By Reynaldo Leanos, Jr. and Max Parrott

HARLINGEN, Texas — Drag queen Beatrix Lestrange, whose real name is Joe Uvalles, is wearing a neon multi-colored dress, a red wig and a pair of black pumps. She’s standing in front of a full room of mostly baby boomers and is ready to call out numbers for bingo.

“Can we kill these lights?” Lestrange laughs. “These are not drag queen friendly.”

Lestrange, a self-proclaimed ‘dragtivist,’ was hosting a game of bingo, but it was slightly different. In this "Bling-o," the players competed for donated jewelry instead of cash.

“Bingo, to me, sounded kind of boring,” said Andi Atkinson, the organizer of the event and executive director of La Posada Providencia, a shelter for asylum seekers and refugees. “We decided, why not give away bling?”

Bling-O was the result of a web of unorthodox partnerships. Lestrange was invited to support La Posada Providencia at an LGBT-friendly Christian church in the Rio Grande Valley of south Texas on the U.S.-Mexico border.

What brought the groups together? A shared crusade for immigrant justice, where participants paid a fee at the door, which all went to the shelter.

The Rio Grande Valley has been in the national spotlight after President Donald Trump deployed thousands of soldiers along the U.S-Mexico border and has installed barbed wire on some parts along the southern border.

According to Customs and Border Protection data, Border Patrol has apprehended more people in the Rio Grande Valley sector, though the numbers are drastically lower than those in the 1980s and 1990s.

Drag performer Ariel C. Brooks, a member of Drag out H.I.V., takes tips from an enthusiastic crowd.Max Parrott

Most of La Posada’s clients come from detention facilities in the Rio Grande valley, though some could have been transferred to those facilities from any port of entry in the U.S.

Atkinson said the shelter provides a safe place for immigrants seeking asylum to locate and make plans to travel to friends and family after they are released from detention.

“At La Posada, basically what we do is we help people finish their journey,” Atkinson said.

Before working for the shelter, Atkinson began her immigration activism through a United Methodist Women group. She explained that her idea to ask a drag queen to host the event came after she saw Lestrange marching at an ACLU rally protesting the separation of parents from their children at the border.

“It just makes sense that the LGBT community would want to support refugees. It just makes perfect sense because they are [also] discriminated against,” Atkinson said. “It's all about people standing together–all types of people standing together.”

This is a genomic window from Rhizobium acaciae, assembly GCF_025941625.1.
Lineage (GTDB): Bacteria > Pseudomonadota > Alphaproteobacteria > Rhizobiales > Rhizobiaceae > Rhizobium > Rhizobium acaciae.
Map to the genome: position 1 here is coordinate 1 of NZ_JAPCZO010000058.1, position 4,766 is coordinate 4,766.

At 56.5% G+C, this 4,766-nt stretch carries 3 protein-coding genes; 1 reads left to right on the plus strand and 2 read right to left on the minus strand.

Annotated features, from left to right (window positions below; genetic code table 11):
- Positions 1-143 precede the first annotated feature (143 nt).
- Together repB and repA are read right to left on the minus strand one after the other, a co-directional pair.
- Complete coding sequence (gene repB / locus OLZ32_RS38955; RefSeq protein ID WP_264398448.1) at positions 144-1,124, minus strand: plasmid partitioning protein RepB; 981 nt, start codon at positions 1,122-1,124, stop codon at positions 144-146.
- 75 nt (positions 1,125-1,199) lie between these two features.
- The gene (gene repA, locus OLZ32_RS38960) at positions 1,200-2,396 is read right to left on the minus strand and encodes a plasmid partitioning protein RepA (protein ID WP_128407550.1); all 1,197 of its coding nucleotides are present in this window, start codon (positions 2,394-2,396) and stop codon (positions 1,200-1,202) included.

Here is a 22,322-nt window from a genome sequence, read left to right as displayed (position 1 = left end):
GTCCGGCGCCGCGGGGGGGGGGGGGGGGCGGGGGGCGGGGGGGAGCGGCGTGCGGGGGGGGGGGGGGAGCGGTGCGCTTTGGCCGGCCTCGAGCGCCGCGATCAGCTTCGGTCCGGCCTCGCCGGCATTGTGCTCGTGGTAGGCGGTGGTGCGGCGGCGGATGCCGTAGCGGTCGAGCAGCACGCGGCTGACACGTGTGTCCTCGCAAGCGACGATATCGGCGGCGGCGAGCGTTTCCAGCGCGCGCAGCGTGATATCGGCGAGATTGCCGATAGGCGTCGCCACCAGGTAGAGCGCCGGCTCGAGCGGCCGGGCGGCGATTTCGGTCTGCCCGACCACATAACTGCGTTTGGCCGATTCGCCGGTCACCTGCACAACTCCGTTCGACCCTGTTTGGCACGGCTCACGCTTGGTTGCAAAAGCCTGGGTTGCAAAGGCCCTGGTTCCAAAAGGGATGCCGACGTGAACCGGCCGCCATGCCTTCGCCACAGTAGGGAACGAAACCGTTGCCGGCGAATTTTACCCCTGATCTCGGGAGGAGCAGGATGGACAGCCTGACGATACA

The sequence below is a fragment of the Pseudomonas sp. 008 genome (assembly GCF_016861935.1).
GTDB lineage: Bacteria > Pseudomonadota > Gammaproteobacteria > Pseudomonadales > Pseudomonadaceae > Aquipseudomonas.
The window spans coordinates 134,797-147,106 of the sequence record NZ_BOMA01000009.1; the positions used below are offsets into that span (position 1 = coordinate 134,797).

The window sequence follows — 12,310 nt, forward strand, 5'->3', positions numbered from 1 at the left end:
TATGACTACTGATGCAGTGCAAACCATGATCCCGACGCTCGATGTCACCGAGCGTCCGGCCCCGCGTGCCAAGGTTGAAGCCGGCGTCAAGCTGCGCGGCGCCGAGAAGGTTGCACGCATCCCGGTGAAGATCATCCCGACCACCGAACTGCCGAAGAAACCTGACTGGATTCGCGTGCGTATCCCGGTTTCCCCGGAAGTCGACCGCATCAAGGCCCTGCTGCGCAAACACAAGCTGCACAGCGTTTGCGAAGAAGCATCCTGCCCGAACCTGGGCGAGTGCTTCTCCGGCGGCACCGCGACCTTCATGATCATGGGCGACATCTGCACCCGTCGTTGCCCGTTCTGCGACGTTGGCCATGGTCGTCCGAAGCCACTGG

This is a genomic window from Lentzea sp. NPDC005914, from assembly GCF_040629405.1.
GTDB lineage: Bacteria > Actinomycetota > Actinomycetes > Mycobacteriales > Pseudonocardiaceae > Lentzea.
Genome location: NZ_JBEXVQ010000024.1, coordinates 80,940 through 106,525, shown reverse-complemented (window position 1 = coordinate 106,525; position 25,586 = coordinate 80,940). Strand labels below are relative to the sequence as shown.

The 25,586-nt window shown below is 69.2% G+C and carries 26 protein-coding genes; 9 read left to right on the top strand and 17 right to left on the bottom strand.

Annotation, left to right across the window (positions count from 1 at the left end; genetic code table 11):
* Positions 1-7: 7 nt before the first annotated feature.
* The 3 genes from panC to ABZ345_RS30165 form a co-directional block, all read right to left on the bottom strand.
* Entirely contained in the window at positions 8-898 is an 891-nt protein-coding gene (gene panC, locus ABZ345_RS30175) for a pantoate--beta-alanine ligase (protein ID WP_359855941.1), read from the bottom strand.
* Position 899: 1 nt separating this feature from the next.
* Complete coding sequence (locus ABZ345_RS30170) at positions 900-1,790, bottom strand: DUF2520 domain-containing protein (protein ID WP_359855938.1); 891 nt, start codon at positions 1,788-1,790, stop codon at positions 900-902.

After Lestrange agreed to host the Bling-O, Atkinson needed a location to host the event. She reached out to Pastor Ali Lopez of Mount Calvary, a church run by LGBT people.

Pastor Lopez said she never hesitated to say yes to Atkinson’s request and wanted to help the migrants in La Posada’s shelter.

Ali Lopez is the pastor of Mount Calvary, an LGBT-friendly church in Harlingen, Texas.Max Parrott

“We’re doing what God called us to do,” Lopez said. “Through the Bible, that’s one of the things that God talks about, that we need to be a hand to the stranger.”

Lestrange is no newcomer to activism in the Rio Grande Valley. Last year she created Drag Out HIV where she and other local drag queens used their platforms to raise awareness about the high rate of HIV in the area. She says she jumped on board this event because, for her, the issue of immigration is especially personal.

"That could have been any of us"

“I grew up with my grandmother raising me and my siblings and she would tell us stories of how she had to cross the river, the Rio Grande, to come and find work here in the U.S. and the struggles and sacrifices she made,” Lestrange said. “That could have been any of us and unfortunately as Latinos there’s a lot of internalized racism.”

Through Lestrange’s activism in the Rio Grande Valley she says she’s heard other local Latinos and Mexicans talk down about the situation on the border.

“It’s like, ‘Yo, your parents or your grandparents did the same thing and why are you any different?’” Lestrange said. “How does that give you any power to say that their journey and their experiences are any less important than your own because that’s how you got here too.”

Among the attendees was Eunice Lerma, an associate professor in counseling at the University of Texas Rio Grande Valley, who came to the event with friends. Lerma said she felt inspired about how a largely senior crowd responded to the drag performances of Lestrange and her guest Ariel C. Brooks.

“To come here and see these older generations, just embracing and loving and clapping, they put this together, this is awesome,” Lerma said.

The work isn’t over for Lestrange after the “Bling-O” event. She says she will continue to mobilize within her community to help immigrants seeking refuge and hopes people will follow her philosophy.

“If I can do this work in wig and heels, then anyone can do this work,” Lestrange said.

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